Experiencing NLM Outreach: Powwows

The steady rhythm of drums. The smell of sage. The sense of community. You’ve arrived at a Native American powwow.

The powwow program at NLM is entering its fifteenth year this month. NLM staff travel up and down the East Coast from New York to North Carolina to about a dozen powwows per year between April and September.The word “powwow” means spiritual leader, and these events usually focus on native dancing, crafts, and food such as “Indian tacos,” which use fried bread as the shell.

NLM exhibits at powwows to interact with the community and demonstrate how to use and access NLM’s free resources. Some major health problems facing American Indians and Alaska Natives are diabetes, being overweight, and obesity. Each of these health concerns is related to lifestyle, and part of the mission of the powwow program is to share resources and information to live a healthier lifestyle.

With every powwow that NLM attends, we set up a booth for community members to talk about their health concerns and for NLM to share resources and information that may help them lead a healthier lifestyle. Many times people have been diagnosed and are looking for information on how to live with diabetes or how to be a caregiver for someone with cancer, for example. The NLM has many free databases and NIH MedlinePlus magazine that can help.

The beat goes on

Powwows build community pride for the native tribes. Members bring their handmade jewelry, clothing, and accessories to sell, but the center of the action is a steady stream of dancers who flow in and out of a circle to the heavy drumbeat. Each dance highlights different techniques.

One of the most popular dances is the “fancy dance,” a style created by the Ponca tribe in the 1920s in an attempt to preserve their culture and religion. Each powwow also has a dance that honors those who have fought for our country by inviting veterans to enter the dance circle.

Native Americans are the original storytellers, preserving culture through tradition, stories, and dance from generation to generation. NLM is proud to be a part of these gatherings.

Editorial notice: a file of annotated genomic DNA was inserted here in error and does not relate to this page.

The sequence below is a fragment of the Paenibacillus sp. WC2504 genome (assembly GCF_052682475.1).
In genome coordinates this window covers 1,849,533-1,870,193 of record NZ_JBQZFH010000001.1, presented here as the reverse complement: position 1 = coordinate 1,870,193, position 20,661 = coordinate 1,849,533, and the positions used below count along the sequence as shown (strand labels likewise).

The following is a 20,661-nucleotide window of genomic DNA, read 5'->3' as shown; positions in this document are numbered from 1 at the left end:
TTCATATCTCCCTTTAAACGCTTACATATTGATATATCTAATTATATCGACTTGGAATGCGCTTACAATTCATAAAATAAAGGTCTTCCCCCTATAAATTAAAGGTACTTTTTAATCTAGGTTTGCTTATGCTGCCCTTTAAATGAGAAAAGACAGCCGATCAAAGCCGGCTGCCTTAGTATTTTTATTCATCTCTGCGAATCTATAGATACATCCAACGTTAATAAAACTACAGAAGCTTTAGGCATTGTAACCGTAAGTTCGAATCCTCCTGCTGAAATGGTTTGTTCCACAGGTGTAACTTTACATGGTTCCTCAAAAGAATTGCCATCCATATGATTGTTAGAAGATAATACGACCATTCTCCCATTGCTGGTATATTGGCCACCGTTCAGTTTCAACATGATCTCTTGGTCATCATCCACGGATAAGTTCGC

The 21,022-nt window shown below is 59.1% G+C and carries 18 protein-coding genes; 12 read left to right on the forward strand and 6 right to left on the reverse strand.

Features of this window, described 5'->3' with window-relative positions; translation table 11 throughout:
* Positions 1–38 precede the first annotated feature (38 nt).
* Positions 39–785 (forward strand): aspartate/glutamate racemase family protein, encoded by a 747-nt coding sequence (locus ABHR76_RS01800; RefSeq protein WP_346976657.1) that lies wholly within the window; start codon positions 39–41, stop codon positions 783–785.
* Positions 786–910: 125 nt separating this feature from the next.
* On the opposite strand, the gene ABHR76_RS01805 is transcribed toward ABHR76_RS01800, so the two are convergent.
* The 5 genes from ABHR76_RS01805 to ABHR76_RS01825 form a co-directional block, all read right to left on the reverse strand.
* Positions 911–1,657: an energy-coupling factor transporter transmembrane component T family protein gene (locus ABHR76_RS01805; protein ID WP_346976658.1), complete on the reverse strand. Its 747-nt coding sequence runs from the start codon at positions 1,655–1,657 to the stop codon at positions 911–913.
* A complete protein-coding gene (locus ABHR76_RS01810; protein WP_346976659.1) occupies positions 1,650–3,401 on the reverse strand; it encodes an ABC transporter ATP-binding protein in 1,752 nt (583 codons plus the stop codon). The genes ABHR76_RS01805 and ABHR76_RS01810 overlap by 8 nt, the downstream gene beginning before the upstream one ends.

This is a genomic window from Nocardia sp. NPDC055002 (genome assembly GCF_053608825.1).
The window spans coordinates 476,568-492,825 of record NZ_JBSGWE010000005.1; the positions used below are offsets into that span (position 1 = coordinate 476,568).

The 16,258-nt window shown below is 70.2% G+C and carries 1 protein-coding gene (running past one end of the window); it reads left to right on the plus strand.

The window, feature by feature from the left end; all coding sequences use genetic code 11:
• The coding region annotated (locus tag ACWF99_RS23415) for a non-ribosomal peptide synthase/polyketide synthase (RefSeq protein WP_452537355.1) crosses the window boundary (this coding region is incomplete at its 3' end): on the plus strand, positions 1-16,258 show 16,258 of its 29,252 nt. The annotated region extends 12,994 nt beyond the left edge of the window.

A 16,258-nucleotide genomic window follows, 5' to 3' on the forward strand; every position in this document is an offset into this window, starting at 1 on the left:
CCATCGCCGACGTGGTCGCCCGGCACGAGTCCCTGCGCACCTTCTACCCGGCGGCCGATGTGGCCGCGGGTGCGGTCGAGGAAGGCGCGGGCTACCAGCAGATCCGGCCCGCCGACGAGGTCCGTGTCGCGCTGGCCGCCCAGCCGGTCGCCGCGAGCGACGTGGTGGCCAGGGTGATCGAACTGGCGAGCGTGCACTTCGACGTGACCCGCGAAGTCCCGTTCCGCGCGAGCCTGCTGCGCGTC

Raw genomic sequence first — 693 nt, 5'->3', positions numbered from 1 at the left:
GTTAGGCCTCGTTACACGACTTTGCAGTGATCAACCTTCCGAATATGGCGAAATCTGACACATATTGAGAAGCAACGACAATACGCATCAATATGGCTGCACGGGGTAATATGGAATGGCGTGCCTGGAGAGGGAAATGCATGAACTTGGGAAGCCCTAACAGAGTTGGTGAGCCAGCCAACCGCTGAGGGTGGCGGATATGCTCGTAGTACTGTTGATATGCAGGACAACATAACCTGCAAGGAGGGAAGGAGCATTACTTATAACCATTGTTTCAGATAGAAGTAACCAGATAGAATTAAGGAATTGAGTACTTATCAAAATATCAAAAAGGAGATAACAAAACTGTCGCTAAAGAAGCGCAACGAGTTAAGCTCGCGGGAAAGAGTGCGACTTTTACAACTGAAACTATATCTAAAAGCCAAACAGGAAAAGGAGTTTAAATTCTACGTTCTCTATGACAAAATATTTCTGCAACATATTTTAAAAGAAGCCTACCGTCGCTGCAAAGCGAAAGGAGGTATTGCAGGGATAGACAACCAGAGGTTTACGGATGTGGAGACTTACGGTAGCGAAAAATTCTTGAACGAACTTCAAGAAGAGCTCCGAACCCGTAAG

By Allison Fisher, NLM public affairs specialist

Child watches a young dancer in Native American garb

A Native dancer shows a child how it’s done at the Roasting Ears of Corn Festival, Allentown, PA, August 2015.


Powwow Schedule for FY2017

NLM is planning to exhibit at the following powwows in Maryland, Virginia, North Carolina, West Virginia, Delaware, and Pennsylvania. (Please note: schedules and dates are subject to change.)

Bending Water Park
Marion Station, MD
October 15-16, 2016

The Richmond International Raceway Complex
Richmond, VA
November 11-13, 2016

Haliwa-Saponi Tribal
Hollister, NC
April 14-16, 2017

Lumbee Tribe Cultural Center
Maxton, NC
May 5-7, 2017

Annual Monacan Indian Nation
Elon, VA
May 19-21, 2017

Fredericksburg Agricultural Fair Powwow
Fredericksburg, VA
June 3-4, 2017

Howard County Fair Powwow
West Friendship, MD
July 22-23, 2017

Riverfront Park/Canfield Island Powwow
Mountoursville, PA
August 5-6, 2017

The Mason-Dixon Historical Park/Mountain Spirit Powwow
Core, WV
August 26-27, 2017

River Park City Island/Kipona Festival
Harrisburg, PA
September 2-4, 2017

John J. Williams Highway/Nanticoke Indian Powwow
Millsboro, DE
September 9-10, 2017

Clarke County Fair
Berryville, VA
September 16-17, 2017

Noxen Volunteer Fire Company Fair/Crazy Crow Powwow
Noxen, PA
September 23-24, 2017